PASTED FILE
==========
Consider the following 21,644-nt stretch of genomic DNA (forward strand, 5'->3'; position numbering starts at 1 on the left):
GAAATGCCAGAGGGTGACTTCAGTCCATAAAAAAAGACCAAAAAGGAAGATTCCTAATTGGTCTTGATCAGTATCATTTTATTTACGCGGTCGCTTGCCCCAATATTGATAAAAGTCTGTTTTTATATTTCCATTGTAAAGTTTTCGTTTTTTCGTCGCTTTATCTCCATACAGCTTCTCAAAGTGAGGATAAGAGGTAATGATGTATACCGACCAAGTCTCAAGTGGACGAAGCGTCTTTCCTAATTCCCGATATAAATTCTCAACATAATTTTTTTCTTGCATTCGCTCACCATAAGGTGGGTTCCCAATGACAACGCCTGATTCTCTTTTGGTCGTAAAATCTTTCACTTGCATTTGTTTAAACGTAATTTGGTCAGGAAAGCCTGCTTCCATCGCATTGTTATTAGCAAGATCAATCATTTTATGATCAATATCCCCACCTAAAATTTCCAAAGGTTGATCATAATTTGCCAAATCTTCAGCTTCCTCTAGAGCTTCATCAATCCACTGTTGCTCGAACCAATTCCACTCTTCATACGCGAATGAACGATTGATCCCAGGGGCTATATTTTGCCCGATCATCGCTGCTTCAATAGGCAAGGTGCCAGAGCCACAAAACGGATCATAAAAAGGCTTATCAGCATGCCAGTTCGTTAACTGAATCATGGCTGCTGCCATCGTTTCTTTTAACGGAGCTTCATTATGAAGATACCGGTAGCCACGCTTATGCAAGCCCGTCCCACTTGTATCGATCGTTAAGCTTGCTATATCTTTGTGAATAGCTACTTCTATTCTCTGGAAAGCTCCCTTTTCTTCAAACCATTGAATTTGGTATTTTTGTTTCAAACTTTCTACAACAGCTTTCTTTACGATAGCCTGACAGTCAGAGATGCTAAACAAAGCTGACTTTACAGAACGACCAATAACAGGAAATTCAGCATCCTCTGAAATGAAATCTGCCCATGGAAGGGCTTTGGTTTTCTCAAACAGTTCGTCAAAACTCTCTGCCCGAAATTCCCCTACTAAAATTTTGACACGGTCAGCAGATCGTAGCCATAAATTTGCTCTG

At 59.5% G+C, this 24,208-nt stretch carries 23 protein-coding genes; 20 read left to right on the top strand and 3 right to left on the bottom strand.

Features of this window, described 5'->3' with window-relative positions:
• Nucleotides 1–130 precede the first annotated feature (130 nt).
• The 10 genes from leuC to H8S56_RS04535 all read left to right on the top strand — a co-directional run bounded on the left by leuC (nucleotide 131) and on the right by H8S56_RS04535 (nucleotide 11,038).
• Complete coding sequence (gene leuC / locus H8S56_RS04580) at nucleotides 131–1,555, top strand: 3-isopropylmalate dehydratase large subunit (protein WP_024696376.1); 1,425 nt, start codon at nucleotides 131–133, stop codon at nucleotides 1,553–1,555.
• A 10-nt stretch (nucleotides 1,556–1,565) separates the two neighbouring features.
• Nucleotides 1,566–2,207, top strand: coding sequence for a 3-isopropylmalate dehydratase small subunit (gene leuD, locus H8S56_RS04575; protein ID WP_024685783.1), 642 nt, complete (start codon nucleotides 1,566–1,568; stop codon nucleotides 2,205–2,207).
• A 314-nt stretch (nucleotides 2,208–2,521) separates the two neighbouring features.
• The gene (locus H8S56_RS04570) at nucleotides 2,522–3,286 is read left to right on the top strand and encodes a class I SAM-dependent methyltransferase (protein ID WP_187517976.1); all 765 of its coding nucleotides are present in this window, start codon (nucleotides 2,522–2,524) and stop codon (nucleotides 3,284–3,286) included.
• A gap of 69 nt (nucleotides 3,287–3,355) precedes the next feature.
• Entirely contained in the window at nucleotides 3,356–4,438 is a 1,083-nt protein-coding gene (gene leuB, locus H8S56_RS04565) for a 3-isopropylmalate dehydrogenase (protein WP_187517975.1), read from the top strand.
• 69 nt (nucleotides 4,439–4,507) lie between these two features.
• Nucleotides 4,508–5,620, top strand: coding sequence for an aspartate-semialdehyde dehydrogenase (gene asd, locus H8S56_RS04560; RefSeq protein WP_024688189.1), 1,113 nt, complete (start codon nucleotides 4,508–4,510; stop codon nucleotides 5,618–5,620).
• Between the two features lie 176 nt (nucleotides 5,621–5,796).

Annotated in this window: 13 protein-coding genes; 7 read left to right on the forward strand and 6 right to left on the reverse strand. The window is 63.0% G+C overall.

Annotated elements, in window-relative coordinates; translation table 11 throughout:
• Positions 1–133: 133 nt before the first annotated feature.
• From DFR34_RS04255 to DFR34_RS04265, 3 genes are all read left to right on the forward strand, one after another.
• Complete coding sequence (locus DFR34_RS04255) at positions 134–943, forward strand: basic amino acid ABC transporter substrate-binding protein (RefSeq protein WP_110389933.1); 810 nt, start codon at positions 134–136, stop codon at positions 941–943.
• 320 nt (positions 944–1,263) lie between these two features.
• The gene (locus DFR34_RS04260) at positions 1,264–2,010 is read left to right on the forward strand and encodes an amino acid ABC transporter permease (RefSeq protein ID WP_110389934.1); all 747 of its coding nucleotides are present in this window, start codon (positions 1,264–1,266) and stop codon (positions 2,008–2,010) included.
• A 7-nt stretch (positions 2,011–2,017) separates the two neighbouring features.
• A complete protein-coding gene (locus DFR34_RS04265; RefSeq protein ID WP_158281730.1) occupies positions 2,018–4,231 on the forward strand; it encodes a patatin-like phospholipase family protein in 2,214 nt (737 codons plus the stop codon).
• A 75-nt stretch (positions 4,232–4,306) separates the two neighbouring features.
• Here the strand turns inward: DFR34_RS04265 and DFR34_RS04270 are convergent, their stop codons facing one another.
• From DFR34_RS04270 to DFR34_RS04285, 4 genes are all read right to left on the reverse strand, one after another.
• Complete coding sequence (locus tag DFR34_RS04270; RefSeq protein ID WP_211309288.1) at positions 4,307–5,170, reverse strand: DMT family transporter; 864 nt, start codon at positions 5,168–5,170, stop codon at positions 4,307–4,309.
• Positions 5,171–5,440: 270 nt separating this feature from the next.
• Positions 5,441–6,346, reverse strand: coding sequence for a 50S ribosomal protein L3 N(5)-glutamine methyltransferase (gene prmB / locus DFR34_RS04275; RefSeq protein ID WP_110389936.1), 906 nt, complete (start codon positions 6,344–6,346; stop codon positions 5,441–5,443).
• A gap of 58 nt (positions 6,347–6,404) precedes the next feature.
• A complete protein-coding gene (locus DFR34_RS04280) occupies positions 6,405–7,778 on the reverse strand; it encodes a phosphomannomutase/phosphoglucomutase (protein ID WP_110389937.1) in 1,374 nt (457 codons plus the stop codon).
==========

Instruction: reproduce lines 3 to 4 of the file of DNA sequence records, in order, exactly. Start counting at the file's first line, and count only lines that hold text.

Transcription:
At 59.5% G+C, this 24,208-nt stretch carries 23 protein-coding genes; 20 read left to right on the top strand and 3 right to left on the bottom strand.

Features of this window, described 5'->3' with window-relative positions: